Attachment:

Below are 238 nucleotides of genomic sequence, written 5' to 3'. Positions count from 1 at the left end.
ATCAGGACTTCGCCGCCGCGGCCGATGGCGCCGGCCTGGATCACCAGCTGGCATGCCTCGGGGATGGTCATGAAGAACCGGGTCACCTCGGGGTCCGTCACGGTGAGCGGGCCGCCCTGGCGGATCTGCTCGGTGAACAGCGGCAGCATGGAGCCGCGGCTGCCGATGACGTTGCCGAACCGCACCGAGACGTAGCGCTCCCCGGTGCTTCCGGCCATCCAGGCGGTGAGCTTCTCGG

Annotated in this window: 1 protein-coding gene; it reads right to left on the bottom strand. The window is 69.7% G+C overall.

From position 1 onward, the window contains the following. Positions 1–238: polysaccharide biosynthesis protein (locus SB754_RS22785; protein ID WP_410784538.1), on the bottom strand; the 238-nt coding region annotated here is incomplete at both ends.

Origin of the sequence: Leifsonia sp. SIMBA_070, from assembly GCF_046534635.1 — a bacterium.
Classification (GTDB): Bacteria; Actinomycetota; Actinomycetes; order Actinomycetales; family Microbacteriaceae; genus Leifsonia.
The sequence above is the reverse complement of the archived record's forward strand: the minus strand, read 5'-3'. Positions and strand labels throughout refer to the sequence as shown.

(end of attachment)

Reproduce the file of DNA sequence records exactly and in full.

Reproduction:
Below are 238 nucleotides of genomic sequence, written 5' to 3'. Positions count from 1 at the left end.
ATCAGGACTTCGCCGCCGCGGCCGATGGCGCCGGCCTGGATCACCAGCTGGCATGCCTCGGGGATGGTCATGAAGAACCGGGTCACCTCGGGGTCCGTCACGGTGAGCGGGCCGCCCTGGCGGATCTGCTCGGTGAACAGCGGCAGCATGGAGCCGCGGCTGCCGATGACGTTGCCGAACCGCACCGAGACGTAGCGCTCCCCGGTGCTTCCGGCCATCCAGGCGGTGAGCTTCTCGG

Annotated in this window: 1 protein-coding gene; it reads right to left on the bottom strand. The window is 69.7% G+C overall.

From position 1 onward, the window contains the following. Positions 1–238: polysaccharide biosynthesis protein (locus SB754_RS22785; protein ID WP_410784538.1), on the bottom strand; the 238-nt coding region annotated here is incomplete at both ends.

Origin of the sequence: Leifsonia sp. SIMBA_070, from assembly GCF_046534635.1 — a bacterium.
Classification (GTDB): Bacteria; Actinomycetota; Actinomycetes; order Actinomycetales; family Microbacteriaceae; genus Leifsonia.
The sequence above is the reverse complement of the archived record's forward strand: the minus strand, read 5'-3'. Positions and strand labels throughout refer to the sequence as shown.